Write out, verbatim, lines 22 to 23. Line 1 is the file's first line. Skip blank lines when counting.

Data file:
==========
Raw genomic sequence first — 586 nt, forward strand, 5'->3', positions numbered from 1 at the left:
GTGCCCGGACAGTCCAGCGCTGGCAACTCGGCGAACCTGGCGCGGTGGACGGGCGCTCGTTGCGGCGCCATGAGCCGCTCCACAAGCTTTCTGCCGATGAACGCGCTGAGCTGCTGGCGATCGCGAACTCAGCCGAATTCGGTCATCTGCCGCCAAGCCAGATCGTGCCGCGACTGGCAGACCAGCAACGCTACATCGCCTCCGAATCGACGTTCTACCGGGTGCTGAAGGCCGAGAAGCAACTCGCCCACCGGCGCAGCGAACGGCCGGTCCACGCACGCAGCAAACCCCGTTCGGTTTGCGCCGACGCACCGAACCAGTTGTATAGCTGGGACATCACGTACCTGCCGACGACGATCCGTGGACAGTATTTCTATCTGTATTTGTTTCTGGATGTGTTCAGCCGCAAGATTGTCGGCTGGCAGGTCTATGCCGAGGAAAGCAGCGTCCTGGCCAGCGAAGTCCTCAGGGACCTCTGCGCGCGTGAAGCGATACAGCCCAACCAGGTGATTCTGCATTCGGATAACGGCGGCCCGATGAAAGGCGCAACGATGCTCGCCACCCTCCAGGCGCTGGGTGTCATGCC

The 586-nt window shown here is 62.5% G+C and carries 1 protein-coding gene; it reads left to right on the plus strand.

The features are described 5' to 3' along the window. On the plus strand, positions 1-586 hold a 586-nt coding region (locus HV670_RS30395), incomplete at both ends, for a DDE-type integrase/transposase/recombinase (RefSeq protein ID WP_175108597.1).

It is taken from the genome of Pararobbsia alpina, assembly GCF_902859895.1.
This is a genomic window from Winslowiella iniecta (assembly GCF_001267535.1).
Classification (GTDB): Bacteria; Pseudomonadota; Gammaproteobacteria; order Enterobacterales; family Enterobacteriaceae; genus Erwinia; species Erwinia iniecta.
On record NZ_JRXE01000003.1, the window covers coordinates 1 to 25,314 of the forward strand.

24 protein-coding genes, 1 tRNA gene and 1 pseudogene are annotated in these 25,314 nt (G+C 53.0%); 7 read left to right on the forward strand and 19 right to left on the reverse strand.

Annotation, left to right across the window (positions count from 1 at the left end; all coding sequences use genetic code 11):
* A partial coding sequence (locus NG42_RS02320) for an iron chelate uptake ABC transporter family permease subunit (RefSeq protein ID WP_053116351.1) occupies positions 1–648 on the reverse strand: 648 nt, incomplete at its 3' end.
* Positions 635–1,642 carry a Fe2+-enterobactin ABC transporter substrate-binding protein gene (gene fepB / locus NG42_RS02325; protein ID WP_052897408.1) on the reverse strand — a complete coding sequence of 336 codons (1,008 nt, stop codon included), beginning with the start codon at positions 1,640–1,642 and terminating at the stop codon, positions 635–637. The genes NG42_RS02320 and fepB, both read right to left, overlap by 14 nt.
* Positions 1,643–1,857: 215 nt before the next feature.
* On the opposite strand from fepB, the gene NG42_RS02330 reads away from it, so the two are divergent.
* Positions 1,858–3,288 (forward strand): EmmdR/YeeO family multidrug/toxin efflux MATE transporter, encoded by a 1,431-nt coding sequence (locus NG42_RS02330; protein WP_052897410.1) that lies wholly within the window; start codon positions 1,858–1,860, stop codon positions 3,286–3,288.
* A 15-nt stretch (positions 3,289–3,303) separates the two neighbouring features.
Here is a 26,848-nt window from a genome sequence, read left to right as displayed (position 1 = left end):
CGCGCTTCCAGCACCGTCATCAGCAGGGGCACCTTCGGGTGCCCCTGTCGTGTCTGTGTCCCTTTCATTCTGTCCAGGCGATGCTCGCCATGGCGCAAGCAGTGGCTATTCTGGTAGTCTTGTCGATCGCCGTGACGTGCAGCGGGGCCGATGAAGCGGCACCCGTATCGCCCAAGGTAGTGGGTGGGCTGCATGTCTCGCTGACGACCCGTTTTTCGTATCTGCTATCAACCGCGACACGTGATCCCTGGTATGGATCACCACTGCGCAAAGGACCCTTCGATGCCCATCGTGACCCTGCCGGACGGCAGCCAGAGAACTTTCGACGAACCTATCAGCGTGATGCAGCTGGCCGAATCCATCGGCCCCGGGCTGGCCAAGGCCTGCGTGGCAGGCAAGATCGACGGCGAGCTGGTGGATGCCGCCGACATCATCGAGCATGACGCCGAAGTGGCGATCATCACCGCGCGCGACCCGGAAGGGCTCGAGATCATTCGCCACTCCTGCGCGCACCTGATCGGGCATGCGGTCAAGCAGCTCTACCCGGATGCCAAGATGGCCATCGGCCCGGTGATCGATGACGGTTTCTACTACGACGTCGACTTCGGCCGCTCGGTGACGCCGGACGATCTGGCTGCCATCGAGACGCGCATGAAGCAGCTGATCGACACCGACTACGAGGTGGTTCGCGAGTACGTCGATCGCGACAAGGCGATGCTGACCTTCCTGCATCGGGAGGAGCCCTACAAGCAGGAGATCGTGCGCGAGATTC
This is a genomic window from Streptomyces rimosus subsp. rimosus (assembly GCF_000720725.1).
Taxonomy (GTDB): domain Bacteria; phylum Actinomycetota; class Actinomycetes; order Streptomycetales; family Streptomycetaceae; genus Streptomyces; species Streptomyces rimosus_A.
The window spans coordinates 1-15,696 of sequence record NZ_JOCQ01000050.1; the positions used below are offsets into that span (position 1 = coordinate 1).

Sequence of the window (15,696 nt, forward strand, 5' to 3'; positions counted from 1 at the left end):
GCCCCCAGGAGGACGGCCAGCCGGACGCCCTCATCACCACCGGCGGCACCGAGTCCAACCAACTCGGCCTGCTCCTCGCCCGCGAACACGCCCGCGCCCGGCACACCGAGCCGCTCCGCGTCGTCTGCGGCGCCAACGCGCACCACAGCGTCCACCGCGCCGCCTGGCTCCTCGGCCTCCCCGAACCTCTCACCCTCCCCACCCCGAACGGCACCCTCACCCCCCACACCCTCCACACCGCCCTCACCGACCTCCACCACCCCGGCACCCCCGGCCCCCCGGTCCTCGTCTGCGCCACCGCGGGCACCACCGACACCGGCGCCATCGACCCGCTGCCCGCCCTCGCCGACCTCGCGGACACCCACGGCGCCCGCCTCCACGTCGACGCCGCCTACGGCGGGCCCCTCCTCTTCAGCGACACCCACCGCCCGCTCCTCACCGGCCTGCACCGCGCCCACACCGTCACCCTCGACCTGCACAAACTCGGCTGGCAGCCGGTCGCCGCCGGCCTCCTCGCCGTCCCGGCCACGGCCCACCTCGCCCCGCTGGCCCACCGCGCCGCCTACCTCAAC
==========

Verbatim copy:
Sequence of the window (15,696 nt, forward strand, 5' to 3'; positions counted from 1 at the left end):
GCCCCCAGGAGGACGGCCAGCCGGACGCCCTCATCACCACCGGCGGCACCGAGTCCAACCAACTCGGCCTGCTCCTCGCCCGCGAACACGCCCGCGCCCGGCACACCGAGCCGCTCCGCGTCGTCTGCGGCGCCAACGCGCACCACAGCGTCCACCGCGCCGCCTGGCTCCTCGGCCTCCCCGAACCTCTCACCCTCCCCACCCCGAACGGCACCCTCACCCCCCACACCCTCCACACCGCCCTCACCGACCTCCACCACCCCGGCACCCCCGGCCCCCCGGTCCTCGTCTGCGCCACCGCGGGCACCACCGACACCGGCGCCATCGACCCGCTGCCCGCCCTCGCCGACCTCGCGGACACCCACGGCGCCCGCCTCCACGTCGACGCCGCCTACGGCGGGCCCCTCCTCTTCAGCGACACCCACCGCCCGCTCCTCACCGGCCTGCACCGCGCCCACACCGTCACCCTCGACCTGCACAAACTCGGCTGGCAGCCGGTCGCCGCCGGCCTCCTCGCCGTCCCGGCCACGGCCCACCTCGCCCCGCTGGCCCACCGCGCCGCCTACCTCAAC